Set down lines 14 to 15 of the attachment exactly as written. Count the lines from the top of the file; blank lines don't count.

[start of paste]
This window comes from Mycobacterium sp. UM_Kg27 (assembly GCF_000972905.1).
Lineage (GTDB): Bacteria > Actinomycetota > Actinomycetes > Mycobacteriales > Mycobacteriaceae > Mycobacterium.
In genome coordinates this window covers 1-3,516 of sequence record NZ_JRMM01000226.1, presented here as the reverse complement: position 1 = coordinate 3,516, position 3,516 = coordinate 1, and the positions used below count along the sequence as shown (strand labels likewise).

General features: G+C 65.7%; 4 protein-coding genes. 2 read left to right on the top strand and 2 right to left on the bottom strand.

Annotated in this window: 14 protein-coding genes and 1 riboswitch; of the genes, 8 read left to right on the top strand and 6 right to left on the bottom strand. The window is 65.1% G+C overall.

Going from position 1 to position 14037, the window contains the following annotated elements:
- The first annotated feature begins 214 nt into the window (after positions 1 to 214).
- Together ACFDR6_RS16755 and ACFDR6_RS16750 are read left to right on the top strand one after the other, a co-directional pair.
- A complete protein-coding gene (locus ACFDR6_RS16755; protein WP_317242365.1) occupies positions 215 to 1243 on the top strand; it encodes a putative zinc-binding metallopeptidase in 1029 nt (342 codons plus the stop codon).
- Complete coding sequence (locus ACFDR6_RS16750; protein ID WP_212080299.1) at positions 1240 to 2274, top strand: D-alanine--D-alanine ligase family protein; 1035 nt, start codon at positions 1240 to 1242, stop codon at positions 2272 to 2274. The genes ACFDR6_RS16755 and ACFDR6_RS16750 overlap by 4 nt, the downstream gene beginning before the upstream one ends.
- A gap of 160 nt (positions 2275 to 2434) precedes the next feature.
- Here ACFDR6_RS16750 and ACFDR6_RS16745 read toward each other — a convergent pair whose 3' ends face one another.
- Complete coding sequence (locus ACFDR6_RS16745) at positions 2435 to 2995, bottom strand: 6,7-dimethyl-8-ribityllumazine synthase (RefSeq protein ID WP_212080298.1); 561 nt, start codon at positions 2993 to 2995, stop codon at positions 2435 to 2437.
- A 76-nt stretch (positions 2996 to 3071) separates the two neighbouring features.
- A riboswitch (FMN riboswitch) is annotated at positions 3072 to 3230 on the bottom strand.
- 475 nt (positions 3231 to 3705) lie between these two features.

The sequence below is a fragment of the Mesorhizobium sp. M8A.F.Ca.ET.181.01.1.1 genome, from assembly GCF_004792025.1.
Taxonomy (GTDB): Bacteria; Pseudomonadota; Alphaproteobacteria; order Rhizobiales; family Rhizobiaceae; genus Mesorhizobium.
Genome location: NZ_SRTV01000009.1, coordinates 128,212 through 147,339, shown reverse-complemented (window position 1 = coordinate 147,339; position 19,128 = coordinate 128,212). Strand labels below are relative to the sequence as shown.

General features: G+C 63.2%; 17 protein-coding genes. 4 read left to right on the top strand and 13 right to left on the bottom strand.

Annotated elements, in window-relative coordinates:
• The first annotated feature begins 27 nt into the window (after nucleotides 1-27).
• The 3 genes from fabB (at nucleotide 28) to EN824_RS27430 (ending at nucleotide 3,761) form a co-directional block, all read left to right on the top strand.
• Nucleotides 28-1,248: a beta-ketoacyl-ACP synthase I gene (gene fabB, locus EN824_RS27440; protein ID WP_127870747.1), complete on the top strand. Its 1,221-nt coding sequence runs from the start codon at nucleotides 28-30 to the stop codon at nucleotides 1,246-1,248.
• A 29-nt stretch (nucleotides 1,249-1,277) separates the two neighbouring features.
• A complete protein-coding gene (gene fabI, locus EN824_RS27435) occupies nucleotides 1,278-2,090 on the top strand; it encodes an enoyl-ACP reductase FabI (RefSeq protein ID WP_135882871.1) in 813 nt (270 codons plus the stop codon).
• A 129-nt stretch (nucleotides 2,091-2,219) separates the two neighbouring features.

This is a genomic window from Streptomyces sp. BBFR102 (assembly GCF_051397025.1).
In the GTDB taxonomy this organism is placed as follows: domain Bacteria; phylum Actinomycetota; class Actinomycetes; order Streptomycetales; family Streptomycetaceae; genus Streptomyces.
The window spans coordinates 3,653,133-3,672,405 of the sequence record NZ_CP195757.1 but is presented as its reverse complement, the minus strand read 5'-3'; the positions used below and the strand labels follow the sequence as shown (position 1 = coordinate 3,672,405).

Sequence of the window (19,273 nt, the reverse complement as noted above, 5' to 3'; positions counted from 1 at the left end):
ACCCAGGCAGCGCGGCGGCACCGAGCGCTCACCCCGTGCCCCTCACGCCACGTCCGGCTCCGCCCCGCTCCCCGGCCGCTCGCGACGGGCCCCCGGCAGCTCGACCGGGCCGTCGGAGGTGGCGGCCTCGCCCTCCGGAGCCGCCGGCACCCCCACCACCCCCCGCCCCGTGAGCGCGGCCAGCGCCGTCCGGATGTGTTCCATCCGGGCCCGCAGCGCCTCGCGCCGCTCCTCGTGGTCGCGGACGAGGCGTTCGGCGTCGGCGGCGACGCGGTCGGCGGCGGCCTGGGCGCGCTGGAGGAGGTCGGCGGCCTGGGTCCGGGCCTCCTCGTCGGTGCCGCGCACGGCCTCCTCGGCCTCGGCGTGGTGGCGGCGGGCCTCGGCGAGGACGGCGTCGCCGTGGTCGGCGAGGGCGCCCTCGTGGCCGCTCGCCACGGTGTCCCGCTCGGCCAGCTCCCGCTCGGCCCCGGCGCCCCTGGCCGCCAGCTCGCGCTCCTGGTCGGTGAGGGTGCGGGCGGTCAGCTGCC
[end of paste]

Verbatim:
- A 76-nt stretch (positions 2996 to 3071) separates the two neighbouring features.
- A riboswitch (FMN riboswitch) is annotated at positions 3072 to 3230 on the bottom strand.